For many people, what was once thought of as an adolescent right of passage—acne—has remained a problem well into adulthood. Those of us who still have acne-ridden skin know that it is an ongoing battle to not only treat the blemishes already on our faces but to prevent them from ever coming back.
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Acne is a common skin disorder that can result in several types of blemish. Some include pimples, whiteheads, and blackheads. Dermatologists have identified four factors that contribute to the development of acne:
- the skin producing too much oil, which clogs pores
- dead skin cells building up, which has the same effect
- the presence of a bacteria called Propionibacterium acnes (P. acnes) in the pores
- inflammation of the skin, which also leads to redness
Acne is rarely the result of a dirty face, contrary to popular belief. However, it is essential to remove excess dirt and oil from the skin by washing regularly. Many people prefer to use a mild cleanser and warm water. Applying an oil-free moisturizer after washing can keep the skin from becoming too dry.
Over-washing the face may cause the skin to become dry, which can aggravate pimples. Some people scrub the skin with rough cloth pads or washcloths. This can irritate the skin and cause inflammation, making acne breakouts worse.
Applying a gentle cleanser with clean hands or a soft brush intended for use on the face can help to prevent pimples. If excess oil in the hair travels to the skin, it can worsen acne. Regularly washing the hair may stop acne from developing, especially close to the hairline. Also, refrain from getting products such as hair gel or spray on the face. These can also clog pores and lead to breakouts.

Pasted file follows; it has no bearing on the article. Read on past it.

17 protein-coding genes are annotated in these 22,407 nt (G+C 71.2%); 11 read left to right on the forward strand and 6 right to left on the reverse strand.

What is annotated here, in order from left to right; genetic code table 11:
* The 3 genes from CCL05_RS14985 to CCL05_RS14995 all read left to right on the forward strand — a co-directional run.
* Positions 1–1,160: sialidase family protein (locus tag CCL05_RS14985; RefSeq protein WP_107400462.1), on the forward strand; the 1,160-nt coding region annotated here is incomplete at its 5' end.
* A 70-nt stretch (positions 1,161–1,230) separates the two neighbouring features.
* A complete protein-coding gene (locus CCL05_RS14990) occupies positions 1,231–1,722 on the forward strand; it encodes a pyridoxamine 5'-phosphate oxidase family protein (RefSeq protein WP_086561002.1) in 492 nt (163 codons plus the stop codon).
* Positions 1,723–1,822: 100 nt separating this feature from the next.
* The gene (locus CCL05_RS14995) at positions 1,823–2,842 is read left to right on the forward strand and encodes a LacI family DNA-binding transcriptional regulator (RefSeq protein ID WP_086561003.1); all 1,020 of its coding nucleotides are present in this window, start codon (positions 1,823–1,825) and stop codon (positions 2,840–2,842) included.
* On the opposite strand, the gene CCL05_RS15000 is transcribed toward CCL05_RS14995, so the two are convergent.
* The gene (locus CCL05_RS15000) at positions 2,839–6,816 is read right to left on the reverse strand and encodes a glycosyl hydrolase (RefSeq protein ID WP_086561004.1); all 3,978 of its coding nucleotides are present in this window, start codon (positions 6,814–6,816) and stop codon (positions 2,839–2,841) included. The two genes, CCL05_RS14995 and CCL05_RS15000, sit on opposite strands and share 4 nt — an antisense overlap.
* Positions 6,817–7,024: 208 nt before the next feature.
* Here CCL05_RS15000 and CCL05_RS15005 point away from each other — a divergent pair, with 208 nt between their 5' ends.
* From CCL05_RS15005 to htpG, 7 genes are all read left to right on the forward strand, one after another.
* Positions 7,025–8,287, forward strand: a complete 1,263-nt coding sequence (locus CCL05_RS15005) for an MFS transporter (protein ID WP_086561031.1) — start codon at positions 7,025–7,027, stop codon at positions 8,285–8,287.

It may be tempting to squeeze a pimple, but this usually results in inflammation and scarring. To reduce the appearance of blemishes, use a topical treatment instead. They may take some time to work, but they can also prevent new pimples from forming.
Over-the-counter treatments, such as creams or serums, can reduce breakouts, particularly when they tend to occur in certain areas. The following problem areas are common the chin, the nose, and the forehead.
Treatments available for purchase often contain salicylic acid or benzoyl peroxide. These products are not as potent as prescription-strength treatments, but they can help to prevent mild acne and reduce breakouts. Topical retinoids are products containing medicines derived from vitamin A, and dermatologists prescribe them to manage and prevent acne. These treatments can also get rid of excess dead skin cells and reduce inflammation.
A person can identify inflammatory acne by its very red, irritated appearance. It can also be painful. Birth control pills can help to prevent acne by helping to regulate the hormones that may make acne worse.
According to the American Academy of Dermatology, foods with a high glycemic index may increase the risk of developing acne or make acne worse. These potentially problematic foods are sugary and high in carbohydrates. Some examples include cookies, cakes, and pies.
Dairy products, especially skim milk, may also increase a person’s risk of developing acne. A person may want to cut back on a particular food group to see if their skin improves.
Too much sun has many damaging effects on the skin. Sunburn can also lead to an overproduction of oils that make acne worse. Using oil-free sunscreen with a protection factor of at least 15 may help to prevent sunburns and to exacerbate acne. Stress often causes inflammation, which can make breakouts worse.
Cleaning the skin regularly and gently, selecting skincare products carefully, and avoiding contact with oil can help to reduce acne!
Until Next Time,
Team Doctor ASKY!